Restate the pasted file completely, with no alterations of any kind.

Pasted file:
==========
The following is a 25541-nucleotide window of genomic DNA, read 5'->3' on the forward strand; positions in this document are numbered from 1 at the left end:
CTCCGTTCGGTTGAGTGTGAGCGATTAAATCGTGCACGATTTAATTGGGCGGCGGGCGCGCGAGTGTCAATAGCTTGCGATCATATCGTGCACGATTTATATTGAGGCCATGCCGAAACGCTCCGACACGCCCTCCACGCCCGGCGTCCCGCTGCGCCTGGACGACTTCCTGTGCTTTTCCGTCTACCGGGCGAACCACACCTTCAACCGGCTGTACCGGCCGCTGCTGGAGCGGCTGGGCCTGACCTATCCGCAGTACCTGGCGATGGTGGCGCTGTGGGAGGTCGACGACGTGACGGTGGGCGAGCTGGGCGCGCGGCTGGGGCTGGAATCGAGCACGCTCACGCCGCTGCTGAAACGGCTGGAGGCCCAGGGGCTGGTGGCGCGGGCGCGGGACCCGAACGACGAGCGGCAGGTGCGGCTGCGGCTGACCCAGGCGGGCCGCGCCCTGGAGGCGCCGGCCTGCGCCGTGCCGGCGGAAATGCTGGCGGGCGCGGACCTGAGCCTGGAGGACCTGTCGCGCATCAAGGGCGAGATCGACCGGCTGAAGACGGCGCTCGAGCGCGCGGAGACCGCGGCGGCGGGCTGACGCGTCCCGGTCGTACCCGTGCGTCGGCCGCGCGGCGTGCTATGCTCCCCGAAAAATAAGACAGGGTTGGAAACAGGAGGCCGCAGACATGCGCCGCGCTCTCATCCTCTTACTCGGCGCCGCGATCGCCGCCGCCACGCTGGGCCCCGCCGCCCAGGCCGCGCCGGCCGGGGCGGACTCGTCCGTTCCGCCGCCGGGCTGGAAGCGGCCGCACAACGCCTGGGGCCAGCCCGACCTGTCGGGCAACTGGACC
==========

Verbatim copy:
The following is a 25541-nucleotide window of genomic DNA, read 5'->3' on the forward strand; positions in this document are numbered from 1 at the left end:
CTCCGTTCGGTTGAGTGTGAGCGATTAAATCGTGCACGATTTAATTGGGCGGCGGGCGCGCGAGTGTCAATAGCTTGCGATCATATCGTGCACGATTTATATTGAGGCCATGCCGAAACGCTCCGACACGCCCTCCACGCCCGGCGTCCCGCTGCGCCTGGACGACTTCCTGTGCTTTTCCGTCTACCGGGCGAACCACACCTTCAACCGGCTGTACCGGCCGCTGCTGGAGCGGCTGGGCCTGACCTATCCGCAGTACCTGGCGATGGTGGCGCTGTGGGAGGTCGACGACGTGACGGTGGGCGAGCTGGGCGCGCGGCTGGGGCTGGAATCGAGCACGCTCACGCCGCTGCTGAAACGGCTGGAGGCCCAGGGGCTGGTGGCGCGGGCGCGGGACCCGAACGACGAGCGGCAGGTGCGGCTGCGGCTGACCCAGGCGGGCCGCGCCCTGGAGGCGCCGGCCTGCGCCGTGCCGGCGGAAATGCTGGCGGGCGCGGACCTGAGCCTGGAGGACCTGTCGCGCATCAAGGGCGAGATCGACCGGCTGAAGACGGCGCTCGAGCGCGCGGAGACCGCGGCGGCGGGCTGACGCGTCCCGGTCGTACCCGTGCGTCGGCCGCGCGGCGTGCTATGCTCCCCGAAAAATAAGACAGGGTTGGAAACAGGAGGCCGCAGACATGCGCCGCGCTCTCATCCTCTTACTCGGCGCCGCGATCGCCGCCGCCACGCTGGGCCCCGCCGCCCAGGCCGCGCCGGCCGGGGCGGACTCGTCCGTTCCGCCGCCGGGCTGGAAGCGGCCGCACAACGCCTGGGGCCAGCCCGACCTGTCGGGCAACTGGACC